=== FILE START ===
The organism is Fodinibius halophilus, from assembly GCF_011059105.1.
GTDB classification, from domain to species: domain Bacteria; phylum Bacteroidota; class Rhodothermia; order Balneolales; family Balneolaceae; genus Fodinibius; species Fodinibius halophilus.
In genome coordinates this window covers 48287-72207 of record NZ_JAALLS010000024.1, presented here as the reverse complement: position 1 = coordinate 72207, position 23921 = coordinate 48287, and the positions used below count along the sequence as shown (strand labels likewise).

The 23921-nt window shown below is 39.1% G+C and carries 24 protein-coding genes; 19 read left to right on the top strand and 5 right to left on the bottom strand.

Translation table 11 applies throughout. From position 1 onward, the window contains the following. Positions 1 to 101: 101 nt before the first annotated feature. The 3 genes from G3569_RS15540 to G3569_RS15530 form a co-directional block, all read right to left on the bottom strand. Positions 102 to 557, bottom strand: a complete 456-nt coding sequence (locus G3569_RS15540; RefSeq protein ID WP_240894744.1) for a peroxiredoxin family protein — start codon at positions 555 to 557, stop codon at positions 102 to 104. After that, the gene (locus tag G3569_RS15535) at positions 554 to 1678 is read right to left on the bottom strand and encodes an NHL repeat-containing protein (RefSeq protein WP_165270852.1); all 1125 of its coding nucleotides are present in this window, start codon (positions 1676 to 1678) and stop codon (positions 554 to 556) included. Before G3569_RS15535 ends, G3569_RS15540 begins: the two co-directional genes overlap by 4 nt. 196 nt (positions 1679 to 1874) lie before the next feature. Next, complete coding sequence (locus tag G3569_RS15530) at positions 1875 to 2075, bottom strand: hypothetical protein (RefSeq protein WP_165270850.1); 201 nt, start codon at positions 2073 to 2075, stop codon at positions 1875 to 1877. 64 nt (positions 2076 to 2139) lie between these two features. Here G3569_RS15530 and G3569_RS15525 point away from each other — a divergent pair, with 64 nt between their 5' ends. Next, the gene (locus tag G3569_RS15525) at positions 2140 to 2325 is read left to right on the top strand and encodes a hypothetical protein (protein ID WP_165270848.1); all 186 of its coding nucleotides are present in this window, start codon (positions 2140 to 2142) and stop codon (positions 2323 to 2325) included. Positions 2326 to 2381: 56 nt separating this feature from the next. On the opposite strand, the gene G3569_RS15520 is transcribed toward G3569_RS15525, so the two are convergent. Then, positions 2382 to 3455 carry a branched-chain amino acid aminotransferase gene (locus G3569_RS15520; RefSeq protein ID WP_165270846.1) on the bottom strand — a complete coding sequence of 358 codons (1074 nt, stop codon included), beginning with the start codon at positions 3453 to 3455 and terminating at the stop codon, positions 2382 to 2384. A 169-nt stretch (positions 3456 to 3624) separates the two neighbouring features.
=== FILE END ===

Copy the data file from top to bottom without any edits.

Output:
The organism is Fodinibius halophilus, from assembly GCF_011059105.1.
GTDB classification, from domain to species: domain Bacteria; phylum Bacteroidota; class Rhodothermia; order Balneolales; family Balneolaceae; genus Fodinibius; species Fodinibius halophilus.
In genome coordinates this window covers 48287-72207 of record NZ_JAALLS010000024.1, presented here as the reverse complement: position 1 = coordinate 72207, position 23921 = coordinate 48287, and the positions used below count along the sequence as shown (strand labels likewise).

The 23921-nt window shown below is 39.1% G+C and carries 24 protein-coding genes; 19 read left to right on the top strand and 5 right to left on the bottom strand.

Translation table 11 applies throughout. From position 1 onward, the window contains the following. Positions 1 to 101: 101 nt before the first annotated feature. The 3 genes from G3569_RS15540 to G3569_RS15530 form a co-directional block, all read right to left on the bottom strand. Positions 102 to 557, bottom strand: a complete 456-nt coding sequence (locus G3569_RS15540; RefSeq protein ID WP_240894744.1) for a peroxiredoxin family protein — start codon at positions 555 to 557, stop codon at positions 102 to 104. After that, the gene (locus tag G3569_RS15535) at positions 554 to 1678 is read right to left on the bottom strand and encodes an NHL repeat-containing protein (RefSeq protein WP_165270852.1); all 1125 of its coding nucleotides are present in this window, start codon (positions 1676 to 1678) and stop codon (positions 554 to 556) included. Before G3569_RS15535 ends, G3569_RS15540 begins: the two co-directional genes overlap by 4 nt. 196 nt (positions 1679 to 1874) lie before the next feature. Next, complete coding sequence (locus tag G3569_RS15530) at positions 1875 to 2075, bottom strand: hypothetical protein (RefSeq protein WP_165270850.1); 201 nt, start codon at positions 2073 to 2075, stop codon at positions 1875 to 1877. 64 nt (positions 2076 to 2139) lie between these two features. Here G3569_RS15530 and G3569_RS15525 point away from each other — a divergent pair, with 64 nt between their 5' ends. Next, the gene (locus tag G3569_RS15525) at positions 2140 to 2325 is read left to right on the top strand and encodes a hypothetical protein (protein ID WP_165270848.1); all 186 of its coding nucleotides are present in this window, start codon (positions 2140 to 2142) and stop codon (positions 2323 to 2325) included. Positions 2326 to 2381: 56 nt separating this feature from the next. On the opposite strand, the gene G3569_RS15520 is transcribed toward G3569_RS15525, so the two are convergent. Then, positions 2382 to 3455 carry a branched-chain amino acid aminotransferase gene (locus G3569_RS15520; RefSeq protein ID WP_165270846.1) on the bottom strand — a complete coding sequence of 358 codons (1074 nt, stop codon included), beginning with the start codon at positions 3453 to 3455 and terminating at the stop codon, positions 2382 to 2384. A 169-nt stretch (positions 3456 to 3624) separates the two neighbouring features.